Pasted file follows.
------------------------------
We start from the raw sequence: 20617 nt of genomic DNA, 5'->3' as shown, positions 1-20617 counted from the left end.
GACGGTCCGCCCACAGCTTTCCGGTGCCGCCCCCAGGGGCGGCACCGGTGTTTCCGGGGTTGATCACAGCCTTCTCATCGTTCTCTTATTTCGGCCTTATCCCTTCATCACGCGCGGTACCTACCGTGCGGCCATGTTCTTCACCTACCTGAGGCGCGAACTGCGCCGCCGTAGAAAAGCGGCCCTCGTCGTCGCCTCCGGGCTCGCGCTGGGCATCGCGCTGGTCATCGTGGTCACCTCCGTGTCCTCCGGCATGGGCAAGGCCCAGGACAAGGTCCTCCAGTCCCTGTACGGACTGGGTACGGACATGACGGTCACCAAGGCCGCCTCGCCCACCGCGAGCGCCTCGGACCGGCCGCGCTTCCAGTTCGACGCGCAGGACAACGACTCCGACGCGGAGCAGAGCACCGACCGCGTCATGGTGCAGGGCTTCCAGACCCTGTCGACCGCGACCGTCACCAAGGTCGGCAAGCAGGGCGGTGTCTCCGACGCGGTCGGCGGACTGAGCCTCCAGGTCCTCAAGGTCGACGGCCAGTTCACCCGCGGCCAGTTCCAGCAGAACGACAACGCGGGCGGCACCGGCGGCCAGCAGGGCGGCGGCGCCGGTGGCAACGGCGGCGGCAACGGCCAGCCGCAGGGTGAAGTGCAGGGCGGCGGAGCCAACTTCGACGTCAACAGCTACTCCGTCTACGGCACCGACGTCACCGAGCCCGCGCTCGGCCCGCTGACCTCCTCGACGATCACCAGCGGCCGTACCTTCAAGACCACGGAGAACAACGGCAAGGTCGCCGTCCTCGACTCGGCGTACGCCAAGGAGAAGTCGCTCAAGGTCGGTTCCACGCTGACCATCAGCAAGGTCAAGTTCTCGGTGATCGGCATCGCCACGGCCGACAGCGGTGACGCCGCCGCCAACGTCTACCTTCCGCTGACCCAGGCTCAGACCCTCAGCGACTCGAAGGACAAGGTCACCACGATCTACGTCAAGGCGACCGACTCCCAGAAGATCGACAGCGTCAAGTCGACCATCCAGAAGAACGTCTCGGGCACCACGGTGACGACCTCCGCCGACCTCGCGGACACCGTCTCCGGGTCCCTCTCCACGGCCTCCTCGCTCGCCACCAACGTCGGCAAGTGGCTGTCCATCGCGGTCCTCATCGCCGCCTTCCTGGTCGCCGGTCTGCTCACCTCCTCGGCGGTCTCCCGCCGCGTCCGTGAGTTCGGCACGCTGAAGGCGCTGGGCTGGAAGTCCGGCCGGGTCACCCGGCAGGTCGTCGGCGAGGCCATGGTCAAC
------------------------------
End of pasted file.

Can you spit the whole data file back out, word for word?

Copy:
We start from the raw sequence: 20617 nt of genomic DNA, 5'->3' as shown, positions 1-20617 counted from the left end.
GACGGTCCGCCCACAGCTTTCCGGTGCCGCCCCCAGGGGCGGCACCGGTGTTTCCGGGGTTGATCACAGCCTTCTCATCGTTCTCTTATTTCGGCCTTATCCCTTCATCACGCGCGGTACCTACCGTGCGGCCATGTTCTTCACCTACCTGAGGCGCGAACTGCGCCGCCGTAGAAAAGCGGCCCTCGTCGTCGCCTCCGGGCTCGCGCTGGGCATCGCGCTGGTCATCGTGGTCACCTCCGTGTCCTCCGGCATGGGCAAGGCCCAGGACAAGGTCCTCCAGTCCCTGTACGGACTGGGTACGGACATGACGGTCACCAAGGCCGCCTCGCCCACCGCGAGCGCCTCGGACCGGCCGCGCTTCCAGTTCGACGCGCAGGACAACGACTCCGACGCGGAGCAGAGCACCGACCGCGTCATGGTGCAGGGCTTCCAGACCCTGTCGACCGCGACCGTCACCAAGGTCGGCAAGCAGGGCGGTGTCTCCGACGCGGTCGGCGGACTGAGCCTCCAGGTCCTCAAGGTCGACGGCCAGTTCACCCGCGGCCAGTTCCAGCAGAACGACAACGCGGGCGGCACCGGCGGCCAGCAGGGCGGCGGCGCCGGTGGCAACGGCGGCGGCAACGGCCAGCCGCAGGGTGAAGTGCAGGGCGGCGGAGCCAACTTCGACGTCAACAGCTACTCCGTCTACGGCACCGACGTCACCGAGCCCGCGCTCGGCCCGCTGACCTCCTCGACGATCACCAGCGGCCGTACCTTCAAGACCACGGAGAACAACGGCAAGGTCGCCGTCCTCGACTCGGCGTACGCCAAGGAGAAGTCGCTCAAGGTCGGTTCCACGCTGACCATCAGCAAGGTCAAGTTCTCGGTGATCGGCATCGCCACGGCCGACAGCGGTGACGCCGCCGCCAACGTCTACCTTCCGCTGACCCAGGCTCAGACCCTCAGCGACTCGAAGGACAAGGTCACCACGATCTACGTCAAGGCGACCGACTCCCAGAAGATCGACAGCGTCAAGTCGACCATCCAGAAGAACGTCTCGGGCACCACGGTGACGACCTCCGCCGACCTCGCGGACACCGTCTCCGGGTCCCTCTCCACGGCCTCCTCGCTCGCCACCAACGTCGGCAAGTGGCTGTCCATCGCGGTCCTCATCGCCGCCTTCCTGGTCGCCGGTCTGCTCACCTCCTCGGCGGTCTCCCGCCGCGTCCGTGAGTTCGGCACGCTGAAGGCGCTGGGCTGGAAGTCCGGCCGGGTCACCCGGCAGGTCGTCGGCGAGGCCATGGTCAAC